Crash involvement rates in lane-change crashes of all severity types were 14 percent lower among vehicles equipped with blind spot monitoring compared to those without.
Insurance Institute for Highway Safety analysis of police-reported crash data in 26 U.S. states from 2009–2015.
Made Public Date
08/30/2018

13

Nationwide
United States
Identifier
2018-01291
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Effects of blind spot monitoring systems on police-reported lane-change crashes

Summary Information

The objective of this study was to examine the effectiveness of blind spot monitoring systems in preventing police-reported lane-change crashes.

METHODOLOGY

Poisson regression was used to compare crash involvement rates between vehicles with blind spot monitoring and the same vehicle models without the optional system. Factors that affect crash risk were included as control variables. Crash rates were compared by insured vehicle year in police-reported lane-change crashes in 26 states during the period of 2009-2015.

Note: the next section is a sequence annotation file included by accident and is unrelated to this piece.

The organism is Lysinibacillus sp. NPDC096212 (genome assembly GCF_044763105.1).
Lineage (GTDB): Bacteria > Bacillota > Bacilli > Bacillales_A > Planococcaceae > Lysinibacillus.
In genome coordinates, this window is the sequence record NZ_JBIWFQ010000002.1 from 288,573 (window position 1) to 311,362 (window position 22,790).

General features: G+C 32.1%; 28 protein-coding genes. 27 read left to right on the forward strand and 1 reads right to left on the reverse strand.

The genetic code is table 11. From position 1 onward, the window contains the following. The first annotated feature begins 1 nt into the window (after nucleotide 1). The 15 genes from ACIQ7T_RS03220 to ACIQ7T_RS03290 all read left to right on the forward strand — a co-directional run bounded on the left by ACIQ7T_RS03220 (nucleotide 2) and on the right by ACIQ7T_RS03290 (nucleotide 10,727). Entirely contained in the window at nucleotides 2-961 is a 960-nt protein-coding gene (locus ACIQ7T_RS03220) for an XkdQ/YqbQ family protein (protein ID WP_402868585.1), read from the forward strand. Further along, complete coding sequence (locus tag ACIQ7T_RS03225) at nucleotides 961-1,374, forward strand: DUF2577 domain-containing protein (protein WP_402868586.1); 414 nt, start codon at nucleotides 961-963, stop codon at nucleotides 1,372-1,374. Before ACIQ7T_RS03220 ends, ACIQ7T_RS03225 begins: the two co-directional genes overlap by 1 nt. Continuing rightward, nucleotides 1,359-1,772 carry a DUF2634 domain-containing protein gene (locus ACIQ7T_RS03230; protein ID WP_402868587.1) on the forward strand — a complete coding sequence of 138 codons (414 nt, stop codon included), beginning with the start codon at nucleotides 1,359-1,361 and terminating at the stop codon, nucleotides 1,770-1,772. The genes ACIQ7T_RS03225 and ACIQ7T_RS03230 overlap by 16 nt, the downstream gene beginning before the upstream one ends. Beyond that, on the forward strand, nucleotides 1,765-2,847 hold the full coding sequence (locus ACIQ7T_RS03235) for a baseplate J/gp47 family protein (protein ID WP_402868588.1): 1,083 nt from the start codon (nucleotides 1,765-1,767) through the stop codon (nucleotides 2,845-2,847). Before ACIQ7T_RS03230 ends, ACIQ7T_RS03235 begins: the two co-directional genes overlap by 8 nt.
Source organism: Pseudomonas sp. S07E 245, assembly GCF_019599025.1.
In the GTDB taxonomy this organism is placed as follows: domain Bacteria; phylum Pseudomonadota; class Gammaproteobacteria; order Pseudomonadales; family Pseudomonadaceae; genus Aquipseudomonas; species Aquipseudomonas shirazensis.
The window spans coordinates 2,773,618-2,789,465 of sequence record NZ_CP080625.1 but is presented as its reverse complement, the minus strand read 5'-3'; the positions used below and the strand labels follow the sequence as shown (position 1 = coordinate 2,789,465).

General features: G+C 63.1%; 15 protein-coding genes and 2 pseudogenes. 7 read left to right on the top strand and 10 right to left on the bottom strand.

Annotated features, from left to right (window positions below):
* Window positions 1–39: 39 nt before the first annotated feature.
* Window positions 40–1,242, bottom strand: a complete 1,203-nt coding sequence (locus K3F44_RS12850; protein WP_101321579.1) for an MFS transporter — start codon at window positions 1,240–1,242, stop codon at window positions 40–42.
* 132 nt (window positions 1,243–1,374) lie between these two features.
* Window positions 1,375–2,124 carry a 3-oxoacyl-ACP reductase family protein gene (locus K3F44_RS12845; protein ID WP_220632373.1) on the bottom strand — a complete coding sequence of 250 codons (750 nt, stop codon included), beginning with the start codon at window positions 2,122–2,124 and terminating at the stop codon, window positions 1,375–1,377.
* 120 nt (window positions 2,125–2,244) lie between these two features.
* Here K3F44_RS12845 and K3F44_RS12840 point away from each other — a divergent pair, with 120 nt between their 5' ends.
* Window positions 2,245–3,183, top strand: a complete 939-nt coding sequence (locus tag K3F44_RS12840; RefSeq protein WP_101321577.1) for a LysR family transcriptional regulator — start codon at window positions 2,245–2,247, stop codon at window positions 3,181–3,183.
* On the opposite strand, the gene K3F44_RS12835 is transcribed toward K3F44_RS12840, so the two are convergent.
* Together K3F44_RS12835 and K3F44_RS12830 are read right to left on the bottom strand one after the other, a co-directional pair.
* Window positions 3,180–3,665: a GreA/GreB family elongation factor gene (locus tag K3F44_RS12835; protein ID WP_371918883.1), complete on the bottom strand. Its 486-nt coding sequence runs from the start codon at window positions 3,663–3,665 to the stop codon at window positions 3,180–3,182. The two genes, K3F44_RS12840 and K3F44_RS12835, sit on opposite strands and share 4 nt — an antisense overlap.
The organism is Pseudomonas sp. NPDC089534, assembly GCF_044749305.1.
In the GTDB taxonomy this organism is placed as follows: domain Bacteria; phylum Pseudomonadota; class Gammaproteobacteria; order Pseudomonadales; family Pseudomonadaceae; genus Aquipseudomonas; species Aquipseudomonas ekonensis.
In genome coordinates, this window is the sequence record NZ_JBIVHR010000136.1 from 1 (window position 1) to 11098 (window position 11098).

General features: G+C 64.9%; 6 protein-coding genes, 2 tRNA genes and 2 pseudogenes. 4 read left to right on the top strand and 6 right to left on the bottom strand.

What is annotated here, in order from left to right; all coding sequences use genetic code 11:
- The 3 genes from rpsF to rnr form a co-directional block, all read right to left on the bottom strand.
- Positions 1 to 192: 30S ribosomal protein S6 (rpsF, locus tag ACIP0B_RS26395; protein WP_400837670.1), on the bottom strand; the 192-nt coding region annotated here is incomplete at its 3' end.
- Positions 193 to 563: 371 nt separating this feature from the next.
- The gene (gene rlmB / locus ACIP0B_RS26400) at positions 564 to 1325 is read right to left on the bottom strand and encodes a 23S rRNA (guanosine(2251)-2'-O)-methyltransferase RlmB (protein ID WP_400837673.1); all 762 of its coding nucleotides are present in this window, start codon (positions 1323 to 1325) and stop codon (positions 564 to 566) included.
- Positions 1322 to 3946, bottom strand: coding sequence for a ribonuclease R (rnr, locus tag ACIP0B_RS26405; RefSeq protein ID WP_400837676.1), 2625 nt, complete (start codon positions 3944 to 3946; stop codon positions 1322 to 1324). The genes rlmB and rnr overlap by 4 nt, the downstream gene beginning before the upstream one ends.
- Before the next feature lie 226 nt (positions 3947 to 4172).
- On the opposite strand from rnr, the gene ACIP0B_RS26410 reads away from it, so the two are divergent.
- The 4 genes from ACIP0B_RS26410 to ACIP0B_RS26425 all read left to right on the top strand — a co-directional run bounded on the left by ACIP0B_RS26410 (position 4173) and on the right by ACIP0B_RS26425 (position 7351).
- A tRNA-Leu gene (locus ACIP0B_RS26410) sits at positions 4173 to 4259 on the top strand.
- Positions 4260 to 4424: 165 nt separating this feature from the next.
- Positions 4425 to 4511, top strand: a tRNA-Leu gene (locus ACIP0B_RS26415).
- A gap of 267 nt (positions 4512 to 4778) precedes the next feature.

FINDINGS

Crash involvement rates for lane-change crashes of all severity types were 14 percent lower among vehicles with blind spot warning systems compared to those without .

If every U.S. passenger vehicle in 2015 had been equipped with a blind spot monitoring system with performance similar to those of the study vehicles, about 50,000 police-reported crashes could have been prevented.

Effects of blind spot monitoring systems on police-reported lane-change crashes

Effects of blind spot monitoring systems on police-reported lane-change crashes
Publication Sort Date
08/01/2017
Author
Cicchino, Jessica B.
Publisher
Insurance Institute for Highway Safety

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